Student Spotlight: Andrew Cassarino — history lover, learner and story teller


By Samantha St. Marie

Andrew Cassarino ’18, is putting his stamp on Union in a historic way. Cassarino is the writer behind the history articles that have appeared in the Concordy in recent weeks, and he could not be more ready to continue to write.

“History,” Cassarino says, “is my greatest passion. It all started in second grade when we started learning about the presidents. To me, they were the real superheroes.”

Cassarino cannot help but smile when he talks about his passion for history. He is not just talk, either; he participates in Civil War reenactments every chance he gets, regularly purchases historic memorabilia and is constantly reading history books and writing about important historical events.

On Oct. 17, Cassarino accompanied his 11th grade history teacher, John Peterson, to Middletown, Va., to participate in a reenactment of the Battle of Cedar Creek. “It was incredible,” Cassarino exclaimed. “I went as a clerk to a sutler, who was a seller of goods hired by the army. There were over 6,000 reenactors, and the battle scenes were amazing to witness. It was like you were actually experiencing the Civil War in 1864.”

This is not the first reenactment Cassarino has attended. “I’ve been to Gettysburg, the Occupation of Yorktown and other, smaller events. Gettysburg was celebrating its 150th anniversary and had over 12,000 reenactors, which is the largest reenactment the hobby will likely ever see. Shivers were sent down my spine when I saw 6,000 rebels storm our Union line from the woods. We were informed by our captains that the soldiers from the South may actually try and attack so we should be ready for a fist-fight,” Cassarino recounted.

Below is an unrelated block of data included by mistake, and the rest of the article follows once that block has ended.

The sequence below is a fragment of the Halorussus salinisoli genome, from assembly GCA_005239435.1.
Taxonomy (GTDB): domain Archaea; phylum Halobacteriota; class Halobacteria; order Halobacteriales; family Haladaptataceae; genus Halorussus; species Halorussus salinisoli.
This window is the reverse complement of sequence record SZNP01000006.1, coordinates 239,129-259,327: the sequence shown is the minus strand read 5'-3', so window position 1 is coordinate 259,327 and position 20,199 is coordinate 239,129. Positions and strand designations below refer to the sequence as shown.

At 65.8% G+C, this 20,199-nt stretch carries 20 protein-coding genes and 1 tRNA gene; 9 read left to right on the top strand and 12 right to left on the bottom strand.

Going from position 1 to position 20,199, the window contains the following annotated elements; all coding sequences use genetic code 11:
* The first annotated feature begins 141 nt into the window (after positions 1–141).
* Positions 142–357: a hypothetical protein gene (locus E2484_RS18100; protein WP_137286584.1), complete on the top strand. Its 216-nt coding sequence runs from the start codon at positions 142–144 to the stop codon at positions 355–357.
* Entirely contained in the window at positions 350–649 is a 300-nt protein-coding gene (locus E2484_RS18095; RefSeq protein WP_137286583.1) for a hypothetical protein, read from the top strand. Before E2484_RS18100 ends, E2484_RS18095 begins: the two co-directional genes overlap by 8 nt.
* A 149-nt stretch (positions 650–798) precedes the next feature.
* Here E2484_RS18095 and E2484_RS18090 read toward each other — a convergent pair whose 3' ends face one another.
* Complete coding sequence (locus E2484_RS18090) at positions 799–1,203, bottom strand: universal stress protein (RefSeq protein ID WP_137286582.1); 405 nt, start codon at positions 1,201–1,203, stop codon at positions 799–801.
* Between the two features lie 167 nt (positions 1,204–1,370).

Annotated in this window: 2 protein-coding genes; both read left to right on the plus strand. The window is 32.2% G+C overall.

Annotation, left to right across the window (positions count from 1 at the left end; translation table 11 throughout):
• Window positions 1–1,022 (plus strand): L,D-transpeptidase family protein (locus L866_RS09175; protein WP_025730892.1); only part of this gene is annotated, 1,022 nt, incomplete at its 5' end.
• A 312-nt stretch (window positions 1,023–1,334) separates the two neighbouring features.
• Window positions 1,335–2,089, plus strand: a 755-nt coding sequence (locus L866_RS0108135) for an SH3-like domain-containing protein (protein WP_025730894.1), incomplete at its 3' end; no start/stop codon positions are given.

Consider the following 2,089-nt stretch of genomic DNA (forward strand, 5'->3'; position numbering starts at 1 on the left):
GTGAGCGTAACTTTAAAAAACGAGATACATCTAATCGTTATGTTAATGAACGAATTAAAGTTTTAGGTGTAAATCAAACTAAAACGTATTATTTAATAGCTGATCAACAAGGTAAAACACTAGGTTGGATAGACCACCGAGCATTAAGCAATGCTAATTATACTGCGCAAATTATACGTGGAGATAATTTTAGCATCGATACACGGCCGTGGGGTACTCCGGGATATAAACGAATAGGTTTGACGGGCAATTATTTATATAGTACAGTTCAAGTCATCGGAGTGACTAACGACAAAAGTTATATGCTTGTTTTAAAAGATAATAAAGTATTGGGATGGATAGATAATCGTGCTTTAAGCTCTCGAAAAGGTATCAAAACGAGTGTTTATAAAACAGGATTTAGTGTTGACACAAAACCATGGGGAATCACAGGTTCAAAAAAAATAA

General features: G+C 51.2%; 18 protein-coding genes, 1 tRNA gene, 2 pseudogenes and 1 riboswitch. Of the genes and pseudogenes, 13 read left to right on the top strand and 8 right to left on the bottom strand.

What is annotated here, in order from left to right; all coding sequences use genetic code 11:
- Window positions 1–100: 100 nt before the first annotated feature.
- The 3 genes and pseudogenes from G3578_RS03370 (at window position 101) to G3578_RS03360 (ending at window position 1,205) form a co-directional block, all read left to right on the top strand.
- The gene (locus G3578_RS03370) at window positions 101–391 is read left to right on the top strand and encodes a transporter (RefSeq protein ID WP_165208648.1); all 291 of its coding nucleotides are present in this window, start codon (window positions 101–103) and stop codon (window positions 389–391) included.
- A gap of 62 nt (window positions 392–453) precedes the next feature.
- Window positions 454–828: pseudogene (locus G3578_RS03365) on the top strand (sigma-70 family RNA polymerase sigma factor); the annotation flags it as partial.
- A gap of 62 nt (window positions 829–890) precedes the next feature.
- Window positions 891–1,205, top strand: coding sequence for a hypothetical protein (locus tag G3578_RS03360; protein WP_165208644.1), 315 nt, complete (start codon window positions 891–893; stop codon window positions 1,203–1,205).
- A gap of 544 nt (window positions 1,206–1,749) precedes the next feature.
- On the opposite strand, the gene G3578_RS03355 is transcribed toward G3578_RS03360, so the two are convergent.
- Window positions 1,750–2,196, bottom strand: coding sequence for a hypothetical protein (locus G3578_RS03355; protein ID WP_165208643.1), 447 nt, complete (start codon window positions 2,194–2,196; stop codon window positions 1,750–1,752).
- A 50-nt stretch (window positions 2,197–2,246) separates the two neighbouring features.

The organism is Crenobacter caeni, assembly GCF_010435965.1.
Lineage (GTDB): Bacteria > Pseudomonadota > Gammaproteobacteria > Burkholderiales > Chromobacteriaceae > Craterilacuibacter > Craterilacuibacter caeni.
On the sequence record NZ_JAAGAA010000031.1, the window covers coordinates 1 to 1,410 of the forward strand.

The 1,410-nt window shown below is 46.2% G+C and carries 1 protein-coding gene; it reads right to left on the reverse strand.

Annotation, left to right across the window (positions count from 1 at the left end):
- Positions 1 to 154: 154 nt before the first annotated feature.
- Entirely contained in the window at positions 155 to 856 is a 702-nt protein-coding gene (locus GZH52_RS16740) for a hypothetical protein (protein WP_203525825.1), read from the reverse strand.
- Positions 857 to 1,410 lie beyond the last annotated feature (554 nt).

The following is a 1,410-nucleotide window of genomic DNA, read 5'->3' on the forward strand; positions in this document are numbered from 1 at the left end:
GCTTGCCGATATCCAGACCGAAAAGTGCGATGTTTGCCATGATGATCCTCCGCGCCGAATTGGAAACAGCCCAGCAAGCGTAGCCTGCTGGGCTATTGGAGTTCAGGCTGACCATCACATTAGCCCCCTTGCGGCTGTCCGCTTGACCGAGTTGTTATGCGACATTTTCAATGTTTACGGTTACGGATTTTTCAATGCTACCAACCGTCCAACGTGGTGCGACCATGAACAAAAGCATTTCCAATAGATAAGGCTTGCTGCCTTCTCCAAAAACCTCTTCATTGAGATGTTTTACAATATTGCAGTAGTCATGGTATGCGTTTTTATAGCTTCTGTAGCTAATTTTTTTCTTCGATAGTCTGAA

When I asked Cassarino if he ever feared for his life at these reenactments, he laughed and said, “No, but I was scared of some big, old guy taking a swing at me.”

Aside from reenacting the Civil War, Cassarino loves all things history and has been fulfilling his “civic duty of keeping the story of us alive” by writing for the Concordy. “I spend hours reading through the archives of the Concordy and other books about Union to write my pieces. It’s cool to see how students of certain eras reacted to major historic events.” Cassarino joked that he could really use his own copy of the Complete Encyclopedia of Union College.

I also asked Cassarino several personal questions about his favorites of American history.

“My favorite president is Theodore Roosevelt because he was a president that defined his time and was not defined by the time. He was a courageous man who grabbed life by the balls, and he is the only president who hunted (…) lions. And his big-stick diplomacy had a huge impact on the country and how foreign nations perceived the United States.”

He also revealed that if he could go back and live during a certain era, he would choose the 1920s. “The times were good and the fashion was even better. You might spot me around campus sporting a suit and bow tie like Nucky Thompson from ‘Boardwalk Empire.’ I probably would not have been a bootlegger (a seller of illegal alcohol during prohibition), but you never know.”

During our conversation Cassarino mentioned his vast collection of American history books. “I take pride in my library, which includes over 150 books. I probably have 30 on the Civil War alone and almost one book on each Founding Father.”

Clearly, Cassarino is a dedicated historian but is very modest and says he still has a lot left to learn — and he means a lot.

“There are so many great stories from our ancestors and I just want to make sure they are not forgotten,” Cassarino expressed. “If I can help even the slightest with telling their stories, then I feel like I’m doing a good deed. Also, it’s just downright fun!” Maybe we could all learn a little something from Andrew — follow your passions and explore more, because there is no limit to learning.


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